When results are to be fetched from the mysqlnd internal buffers to a PHP script, the default behaviour of mysqlnd is to reference the internal buffer from the PHP script. When code like $rows = mysqli_fetch_all($res) is executed, first $rows gets created. Then, mysqlnd makes $rows reference the mysqlnd internal result buffers. MySQL results are not copied initially. Result set data is kept only once in memory.

PHP script mysqli extension/API mysqlnd library MySQL
*.php *.c
  store_result()  
  Buffer with zvals (

Truncated by Planet PHP, read more at the original (another 16365 bytes)

Link
Bruno ŠkvorcHow to Speed Up Your App’s API Consumption (10.4.2014, 16:00 UTC)

In the process of creating a PHP application you may come to a point when keeping it isolated from remote resources or services may become a barrier in its development. To move along with the project you may employ different API services to fetch remote data, connect with user accounts on other websites or transform resources shared by your application.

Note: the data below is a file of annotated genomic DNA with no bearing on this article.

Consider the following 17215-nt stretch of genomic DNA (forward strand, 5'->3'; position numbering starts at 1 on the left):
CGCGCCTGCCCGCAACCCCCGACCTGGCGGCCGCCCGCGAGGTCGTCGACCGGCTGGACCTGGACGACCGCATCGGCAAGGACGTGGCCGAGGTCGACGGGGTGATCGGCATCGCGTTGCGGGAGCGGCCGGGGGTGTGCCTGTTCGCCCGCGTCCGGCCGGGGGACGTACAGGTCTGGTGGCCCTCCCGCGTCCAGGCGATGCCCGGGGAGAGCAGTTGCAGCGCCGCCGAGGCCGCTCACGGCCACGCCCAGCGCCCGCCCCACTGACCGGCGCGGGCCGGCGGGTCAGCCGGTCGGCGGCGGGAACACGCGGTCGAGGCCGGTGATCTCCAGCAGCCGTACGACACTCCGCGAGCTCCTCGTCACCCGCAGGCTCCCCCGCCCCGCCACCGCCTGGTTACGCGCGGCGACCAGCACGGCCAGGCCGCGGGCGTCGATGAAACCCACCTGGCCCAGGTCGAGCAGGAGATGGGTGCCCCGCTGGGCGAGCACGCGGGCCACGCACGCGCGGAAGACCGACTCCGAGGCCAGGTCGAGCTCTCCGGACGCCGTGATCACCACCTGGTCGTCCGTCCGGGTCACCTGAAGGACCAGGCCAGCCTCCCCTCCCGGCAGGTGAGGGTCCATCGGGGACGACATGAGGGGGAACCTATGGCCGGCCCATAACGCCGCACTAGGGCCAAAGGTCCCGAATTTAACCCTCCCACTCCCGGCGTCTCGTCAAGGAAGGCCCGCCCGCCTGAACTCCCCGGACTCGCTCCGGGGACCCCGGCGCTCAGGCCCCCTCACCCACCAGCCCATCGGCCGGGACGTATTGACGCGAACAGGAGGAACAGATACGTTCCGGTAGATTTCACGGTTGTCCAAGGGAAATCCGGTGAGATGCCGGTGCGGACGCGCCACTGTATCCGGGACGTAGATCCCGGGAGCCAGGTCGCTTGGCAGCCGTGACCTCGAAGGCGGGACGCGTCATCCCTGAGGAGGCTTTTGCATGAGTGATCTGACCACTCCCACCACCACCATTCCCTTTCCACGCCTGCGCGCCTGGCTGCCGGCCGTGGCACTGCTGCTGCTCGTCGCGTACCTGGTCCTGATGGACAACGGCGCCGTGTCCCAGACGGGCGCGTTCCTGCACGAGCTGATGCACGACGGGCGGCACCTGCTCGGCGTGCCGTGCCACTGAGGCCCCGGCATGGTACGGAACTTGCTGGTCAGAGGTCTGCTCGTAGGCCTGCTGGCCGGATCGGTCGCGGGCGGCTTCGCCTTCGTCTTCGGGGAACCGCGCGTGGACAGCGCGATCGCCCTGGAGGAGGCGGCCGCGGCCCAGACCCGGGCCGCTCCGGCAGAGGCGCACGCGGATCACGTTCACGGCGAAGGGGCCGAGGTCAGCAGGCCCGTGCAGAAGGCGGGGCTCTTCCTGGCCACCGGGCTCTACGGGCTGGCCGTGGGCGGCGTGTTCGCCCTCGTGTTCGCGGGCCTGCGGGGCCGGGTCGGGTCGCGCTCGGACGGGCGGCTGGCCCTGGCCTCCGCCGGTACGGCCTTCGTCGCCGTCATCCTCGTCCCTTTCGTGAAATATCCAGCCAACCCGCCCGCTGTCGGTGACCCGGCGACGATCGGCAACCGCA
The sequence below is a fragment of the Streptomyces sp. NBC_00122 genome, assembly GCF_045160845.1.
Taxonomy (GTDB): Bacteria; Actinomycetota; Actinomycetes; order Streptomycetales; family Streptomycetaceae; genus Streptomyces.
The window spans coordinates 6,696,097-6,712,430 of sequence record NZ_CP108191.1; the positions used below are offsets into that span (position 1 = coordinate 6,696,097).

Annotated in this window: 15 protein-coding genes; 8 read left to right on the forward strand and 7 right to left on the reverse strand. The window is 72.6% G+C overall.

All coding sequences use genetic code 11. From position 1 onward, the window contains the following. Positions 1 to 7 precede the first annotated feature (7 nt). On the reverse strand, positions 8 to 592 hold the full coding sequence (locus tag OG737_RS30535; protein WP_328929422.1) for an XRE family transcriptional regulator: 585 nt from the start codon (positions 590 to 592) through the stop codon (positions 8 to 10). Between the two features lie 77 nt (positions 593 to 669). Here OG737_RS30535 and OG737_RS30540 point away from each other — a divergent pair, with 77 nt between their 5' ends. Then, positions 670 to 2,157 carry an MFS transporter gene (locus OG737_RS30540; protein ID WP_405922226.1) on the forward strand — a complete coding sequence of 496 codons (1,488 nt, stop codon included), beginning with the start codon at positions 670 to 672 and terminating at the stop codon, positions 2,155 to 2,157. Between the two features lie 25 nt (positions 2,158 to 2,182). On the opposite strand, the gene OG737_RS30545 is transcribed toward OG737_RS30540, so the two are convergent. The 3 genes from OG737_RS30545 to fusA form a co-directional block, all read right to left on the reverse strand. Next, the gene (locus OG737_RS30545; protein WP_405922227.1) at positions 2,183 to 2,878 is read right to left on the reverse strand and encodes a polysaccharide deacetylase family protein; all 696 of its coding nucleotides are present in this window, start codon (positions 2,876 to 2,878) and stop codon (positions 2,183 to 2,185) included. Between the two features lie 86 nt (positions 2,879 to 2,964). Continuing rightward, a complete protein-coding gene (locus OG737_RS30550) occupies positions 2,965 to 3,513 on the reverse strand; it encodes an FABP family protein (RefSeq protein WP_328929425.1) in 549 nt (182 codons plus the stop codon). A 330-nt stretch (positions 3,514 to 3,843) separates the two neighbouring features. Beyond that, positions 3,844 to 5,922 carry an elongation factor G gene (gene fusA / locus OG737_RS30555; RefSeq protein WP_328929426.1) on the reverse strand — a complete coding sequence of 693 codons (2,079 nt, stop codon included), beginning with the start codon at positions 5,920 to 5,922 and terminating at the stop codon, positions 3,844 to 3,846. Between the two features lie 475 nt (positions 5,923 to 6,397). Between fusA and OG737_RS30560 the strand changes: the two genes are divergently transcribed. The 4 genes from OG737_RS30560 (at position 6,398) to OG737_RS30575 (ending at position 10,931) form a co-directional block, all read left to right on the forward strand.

The ProgrammableWeb website states that there are currently more than ten thousand APIs available all over the web so you’d probably find a lot of services that can be used to extend your PHP app’s functionality. But using APIs in an incorrect way can quickly lead to performance issues and lengthen the execution time of your script. If you’re looking for a way to avoid it, consider implementing some of the solutions described in the article.

Continue reading %How to Speed Up Your App’s API Consumption%

Link
PHP ClassesOpenSSL Serious Security Bug: Does it Affect Your PHP sites? (10.4.2014, 09:39 UTC)
By Manuel Lemos
Just a few days ago it was publicly announced a serious security bug called Heartbleed that affects secure sites based on the OpenSSL library.